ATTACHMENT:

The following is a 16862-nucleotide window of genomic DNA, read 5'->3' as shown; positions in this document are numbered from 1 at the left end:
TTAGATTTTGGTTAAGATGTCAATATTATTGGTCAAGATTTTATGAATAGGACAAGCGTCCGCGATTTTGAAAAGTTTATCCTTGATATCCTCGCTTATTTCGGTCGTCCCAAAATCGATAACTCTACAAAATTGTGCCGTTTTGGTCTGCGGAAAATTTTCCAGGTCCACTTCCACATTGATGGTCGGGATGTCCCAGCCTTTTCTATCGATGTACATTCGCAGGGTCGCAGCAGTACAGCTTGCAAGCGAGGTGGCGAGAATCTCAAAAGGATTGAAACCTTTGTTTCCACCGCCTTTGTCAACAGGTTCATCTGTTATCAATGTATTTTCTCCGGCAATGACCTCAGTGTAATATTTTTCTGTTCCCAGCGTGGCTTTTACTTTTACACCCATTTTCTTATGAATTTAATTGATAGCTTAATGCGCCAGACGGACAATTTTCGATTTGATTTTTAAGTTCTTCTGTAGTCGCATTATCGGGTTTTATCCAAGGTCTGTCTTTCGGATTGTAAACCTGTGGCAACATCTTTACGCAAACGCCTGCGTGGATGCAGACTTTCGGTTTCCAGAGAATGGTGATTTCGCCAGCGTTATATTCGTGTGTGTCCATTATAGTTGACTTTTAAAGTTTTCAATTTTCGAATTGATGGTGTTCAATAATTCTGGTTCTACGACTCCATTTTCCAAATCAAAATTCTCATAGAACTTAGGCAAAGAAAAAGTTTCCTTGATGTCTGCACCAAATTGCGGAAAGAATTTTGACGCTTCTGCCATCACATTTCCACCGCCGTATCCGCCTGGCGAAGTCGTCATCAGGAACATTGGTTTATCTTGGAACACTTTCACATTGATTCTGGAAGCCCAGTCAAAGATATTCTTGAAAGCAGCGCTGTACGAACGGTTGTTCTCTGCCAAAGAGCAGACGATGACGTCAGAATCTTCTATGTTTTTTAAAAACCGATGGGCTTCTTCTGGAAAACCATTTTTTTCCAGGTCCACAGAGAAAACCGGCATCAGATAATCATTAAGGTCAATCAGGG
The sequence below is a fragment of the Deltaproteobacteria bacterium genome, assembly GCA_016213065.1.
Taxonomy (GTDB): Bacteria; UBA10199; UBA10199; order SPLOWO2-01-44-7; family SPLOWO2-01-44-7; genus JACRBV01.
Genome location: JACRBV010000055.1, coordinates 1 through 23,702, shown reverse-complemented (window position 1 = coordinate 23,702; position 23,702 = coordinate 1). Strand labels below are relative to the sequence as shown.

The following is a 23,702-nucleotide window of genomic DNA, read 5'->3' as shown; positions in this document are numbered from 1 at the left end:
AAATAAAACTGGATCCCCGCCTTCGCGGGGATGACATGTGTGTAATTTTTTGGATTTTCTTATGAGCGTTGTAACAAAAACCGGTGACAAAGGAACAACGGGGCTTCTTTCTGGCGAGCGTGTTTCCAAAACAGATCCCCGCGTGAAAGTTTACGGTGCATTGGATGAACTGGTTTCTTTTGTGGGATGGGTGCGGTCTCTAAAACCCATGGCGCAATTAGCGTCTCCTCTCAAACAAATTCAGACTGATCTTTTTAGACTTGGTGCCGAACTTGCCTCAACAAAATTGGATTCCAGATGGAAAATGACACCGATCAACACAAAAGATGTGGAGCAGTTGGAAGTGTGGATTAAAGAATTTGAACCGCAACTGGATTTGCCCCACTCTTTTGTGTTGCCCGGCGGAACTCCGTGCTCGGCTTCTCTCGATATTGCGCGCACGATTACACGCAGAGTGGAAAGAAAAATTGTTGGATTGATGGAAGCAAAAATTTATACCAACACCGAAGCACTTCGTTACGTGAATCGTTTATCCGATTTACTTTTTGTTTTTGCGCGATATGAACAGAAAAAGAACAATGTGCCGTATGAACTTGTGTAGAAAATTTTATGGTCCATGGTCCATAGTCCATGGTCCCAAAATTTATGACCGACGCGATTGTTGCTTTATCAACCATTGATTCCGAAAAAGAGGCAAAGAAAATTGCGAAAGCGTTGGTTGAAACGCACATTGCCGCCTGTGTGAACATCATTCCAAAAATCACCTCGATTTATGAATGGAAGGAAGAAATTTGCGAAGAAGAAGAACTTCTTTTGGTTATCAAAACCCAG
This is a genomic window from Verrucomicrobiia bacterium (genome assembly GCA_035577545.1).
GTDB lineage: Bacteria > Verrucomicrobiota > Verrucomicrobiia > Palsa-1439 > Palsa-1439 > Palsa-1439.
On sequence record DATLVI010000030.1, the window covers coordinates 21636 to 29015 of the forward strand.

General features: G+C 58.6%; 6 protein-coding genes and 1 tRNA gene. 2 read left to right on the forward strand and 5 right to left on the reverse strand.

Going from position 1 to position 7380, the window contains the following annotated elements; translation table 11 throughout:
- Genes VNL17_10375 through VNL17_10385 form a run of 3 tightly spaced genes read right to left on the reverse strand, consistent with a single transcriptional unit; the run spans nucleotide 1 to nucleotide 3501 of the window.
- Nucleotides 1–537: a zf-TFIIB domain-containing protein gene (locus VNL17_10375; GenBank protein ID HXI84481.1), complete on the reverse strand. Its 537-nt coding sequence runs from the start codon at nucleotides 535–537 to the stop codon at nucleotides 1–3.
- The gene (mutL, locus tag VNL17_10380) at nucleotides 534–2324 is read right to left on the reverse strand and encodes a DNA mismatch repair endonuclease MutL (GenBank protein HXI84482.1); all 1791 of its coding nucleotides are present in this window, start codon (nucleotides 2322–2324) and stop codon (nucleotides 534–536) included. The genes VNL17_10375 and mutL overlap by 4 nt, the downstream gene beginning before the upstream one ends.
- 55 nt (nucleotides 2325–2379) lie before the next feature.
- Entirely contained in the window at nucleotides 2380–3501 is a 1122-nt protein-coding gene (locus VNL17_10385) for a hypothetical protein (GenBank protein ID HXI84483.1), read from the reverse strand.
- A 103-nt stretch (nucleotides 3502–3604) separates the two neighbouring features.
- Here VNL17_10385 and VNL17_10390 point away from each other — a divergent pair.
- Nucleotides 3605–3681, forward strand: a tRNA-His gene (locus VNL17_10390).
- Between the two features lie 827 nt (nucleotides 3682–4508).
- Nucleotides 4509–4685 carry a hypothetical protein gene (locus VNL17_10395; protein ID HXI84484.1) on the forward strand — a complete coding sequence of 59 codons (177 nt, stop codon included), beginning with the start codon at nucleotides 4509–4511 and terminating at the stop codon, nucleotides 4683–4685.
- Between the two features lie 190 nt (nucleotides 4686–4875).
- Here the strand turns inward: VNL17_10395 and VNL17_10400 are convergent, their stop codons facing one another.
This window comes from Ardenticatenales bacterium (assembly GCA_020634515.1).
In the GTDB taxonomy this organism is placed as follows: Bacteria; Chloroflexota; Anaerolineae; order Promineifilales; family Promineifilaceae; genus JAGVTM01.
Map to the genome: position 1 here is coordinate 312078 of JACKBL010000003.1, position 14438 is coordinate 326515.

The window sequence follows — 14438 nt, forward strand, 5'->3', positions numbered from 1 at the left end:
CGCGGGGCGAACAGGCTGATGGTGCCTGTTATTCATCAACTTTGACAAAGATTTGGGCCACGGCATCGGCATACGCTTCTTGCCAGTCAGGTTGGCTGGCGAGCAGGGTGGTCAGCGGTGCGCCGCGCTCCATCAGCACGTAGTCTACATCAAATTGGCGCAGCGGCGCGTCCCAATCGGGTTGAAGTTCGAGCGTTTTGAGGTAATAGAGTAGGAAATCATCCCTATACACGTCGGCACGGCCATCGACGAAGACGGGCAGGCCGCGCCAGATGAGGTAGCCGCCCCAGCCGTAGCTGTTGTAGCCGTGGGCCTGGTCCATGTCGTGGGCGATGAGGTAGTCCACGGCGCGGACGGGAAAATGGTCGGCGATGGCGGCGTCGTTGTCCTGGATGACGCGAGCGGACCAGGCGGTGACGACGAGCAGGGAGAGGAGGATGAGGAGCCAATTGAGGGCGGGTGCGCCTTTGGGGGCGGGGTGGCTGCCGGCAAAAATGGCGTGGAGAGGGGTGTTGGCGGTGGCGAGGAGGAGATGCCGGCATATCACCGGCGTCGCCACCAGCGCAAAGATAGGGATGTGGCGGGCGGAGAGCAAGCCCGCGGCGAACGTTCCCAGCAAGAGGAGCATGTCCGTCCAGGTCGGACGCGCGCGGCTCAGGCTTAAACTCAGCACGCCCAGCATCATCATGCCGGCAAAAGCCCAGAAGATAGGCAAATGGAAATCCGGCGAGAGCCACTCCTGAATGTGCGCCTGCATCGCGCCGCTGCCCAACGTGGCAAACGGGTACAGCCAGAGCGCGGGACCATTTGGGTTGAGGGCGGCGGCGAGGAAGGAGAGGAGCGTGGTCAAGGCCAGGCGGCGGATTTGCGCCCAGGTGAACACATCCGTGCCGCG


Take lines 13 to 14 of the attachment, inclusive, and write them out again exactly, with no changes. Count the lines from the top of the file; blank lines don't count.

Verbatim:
- Genes VNL17_10375 through VNL17_10385 form a run of 3 tightly spaced genes read right to left on the reverse strand, consistent with a single transcriptional unit; the run spans nucleotide 1 to nucleotide 3501 of the window.
- Nucleotides 1–537: a zf-TFIIB domain-containing protein gene (locus VNL17_10375; GenBank protein ID HXI84481.1), complete on the reverse strand. Its 537-nt coding sequence runs from the start codon at nucleotides 535–537 to the stop codon at nucleotides 1–3.